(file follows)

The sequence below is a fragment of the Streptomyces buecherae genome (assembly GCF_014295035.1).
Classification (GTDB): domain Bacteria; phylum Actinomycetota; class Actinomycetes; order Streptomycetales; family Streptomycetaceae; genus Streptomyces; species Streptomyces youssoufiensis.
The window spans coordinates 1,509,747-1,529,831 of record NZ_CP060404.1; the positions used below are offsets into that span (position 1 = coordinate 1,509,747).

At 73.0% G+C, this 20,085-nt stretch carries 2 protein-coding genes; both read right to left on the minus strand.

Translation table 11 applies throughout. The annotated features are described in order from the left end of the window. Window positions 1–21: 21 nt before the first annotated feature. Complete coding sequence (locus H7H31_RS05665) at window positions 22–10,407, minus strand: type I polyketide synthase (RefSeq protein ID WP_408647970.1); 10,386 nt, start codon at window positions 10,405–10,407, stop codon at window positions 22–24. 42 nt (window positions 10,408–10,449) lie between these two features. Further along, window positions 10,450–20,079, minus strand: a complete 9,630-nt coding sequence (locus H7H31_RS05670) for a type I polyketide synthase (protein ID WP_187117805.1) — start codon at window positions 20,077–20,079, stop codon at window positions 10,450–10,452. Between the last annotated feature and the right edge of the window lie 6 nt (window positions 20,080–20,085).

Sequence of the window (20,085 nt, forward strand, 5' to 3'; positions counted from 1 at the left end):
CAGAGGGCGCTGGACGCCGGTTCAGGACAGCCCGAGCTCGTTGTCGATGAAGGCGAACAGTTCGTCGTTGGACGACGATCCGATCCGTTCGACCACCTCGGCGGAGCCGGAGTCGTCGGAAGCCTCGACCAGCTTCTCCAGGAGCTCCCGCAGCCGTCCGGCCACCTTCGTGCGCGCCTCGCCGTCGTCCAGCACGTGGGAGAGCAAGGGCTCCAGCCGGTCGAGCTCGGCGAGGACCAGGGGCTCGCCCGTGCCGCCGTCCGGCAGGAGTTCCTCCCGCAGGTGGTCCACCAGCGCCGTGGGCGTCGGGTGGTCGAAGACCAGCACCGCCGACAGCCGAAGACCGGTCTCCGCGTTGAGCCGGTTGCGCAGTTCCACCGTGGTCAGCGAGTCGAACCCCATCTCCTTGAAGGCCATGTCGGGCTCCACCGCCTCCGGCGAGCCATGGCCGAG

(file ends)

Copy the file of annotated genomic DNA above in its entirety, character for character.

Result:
The sequence below is a fragment of the Streptomyces buecherae genome (assembly GCF_014295035.1).
Classification (GTDB): domain Bacteria; phylum Actinomycetota; class Actinomycetes; order Streptomycetales; family Streptomycetaceae; genus Streptomyces; species Streptomyces youssoufiensis.
The window spans coordinates 1,509,747-1,529,831 of record NZ_CP060404.1; the positions used below are offsets into that span (position 1 = coordinate 1,509,747).

At 73.0% G+C, this 20,085-nt stretch carries 2 protein-coding genes; both read right to left on the minus strand.

Translation table 11 applies throughout. The annotated features are described in order from the left end of the window. Window positions 1–21: 21 nt before the first annotated feature. Complete coding sequence (locus H7H31_RS05665) at window positions 22–10,407, minus strand: type I polyketide synthase (RefSeq protein ID WP_408647970.1); 10,386 nt, start codon at window positions 10,405–10,407, stop codon at window positions 22–24. 42 nt (window positions 10,408–10,449) lie between these two features. Further along, window positions 10,450–20,079, minus strand: a complete 9,630-nt coding sequence (locus H7H31_RS05670) for a type I polyketide synthase (protein ID WP_187117805.1) — start codon at window positions 20,077–20,079, stop codon at window positions 10,450–10,452. Between the last annotated feature and the right edge of the window lie 6 nt (window positions 20,080–20,085).

Sequence of the window (20,085 nt, forward strand, 5' to 3'; positions counted from 1 at the left end):
CAGAGGGCGCTGGACGCCGGTTCAGGACAGCCCGAGCTCGTTGTCGATGAAGGCGAACAGTTCGTCGTTGGACGACGATCCGATCCGTTCGACCACCTCGGCGGAGCCGGAGTCGTCGGAAGCCTCGACCAGCTTCTCCAGGAGCTCCCGCAGCCGTCCGGCCACCTTCGTGCGCGCCTCGCCGTCGTCCAGCACGTGGGAGAGCAAGGGCTCCAGCCGGTCGAGCTCGGCGAGGACCAGGGGCTCGCCCGTGCCGCCGTCCGGCAGGAGTTCCTCCCGCAGGTGGTCCACCAGCGCCGTGGGCGTCGGGTGGTCGAAGACCAGCACCGCCGACAGCCGAAGACCGGTCTCCGCGTTGAGCCGGTTGCGCAGTTCCACCGTGGTCAGCGAGTCGAACCCCATCTCCTTGAAGGCCATGTCGGGCTCCACCGCCTCCGGCGAGCCATGGCCGAG